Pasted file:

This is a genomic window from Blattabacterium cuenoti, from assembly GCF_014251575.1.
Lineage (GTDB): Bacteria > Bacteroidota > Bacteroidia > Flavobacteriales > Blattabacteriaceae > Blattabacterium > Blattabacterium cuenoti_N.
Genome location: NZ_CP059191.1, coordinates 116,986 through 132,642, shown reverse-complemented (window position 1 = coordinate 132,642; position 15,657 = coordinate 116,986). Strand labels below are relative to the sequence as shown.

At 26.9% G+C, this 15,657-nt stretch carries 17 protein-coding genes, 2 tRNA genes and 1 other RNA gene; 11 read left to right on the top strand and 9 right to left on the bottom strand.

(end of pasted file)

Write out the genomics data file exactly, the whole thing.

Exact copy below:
This is a genomic window from Blattabacterium cuenoti, from assembly GCF_014251575.1.
Lineage (GTDB): Bacteria > Bacteroidota > Bacteroidia > Flavobacteriales > Blattabacteriaceae > Blattabacterium > Blattabacterium cuenoti_N.
Genome location: NZ_CP059191.1, coordinates 116,986 through 132,642, shown reverse-complemented (window position 1 = coordinate 132,642; position 15,657 = coordinate 116,986). Strand labels below are relative to the sequence as shown.

At 26.9% G+C, this 15,657-nt stretch carries 17 protein-coding genes, 2 tRNA genes and 1 other RNA gene; 11 read left to right on the top strand and 9 right to left on the bottom strand.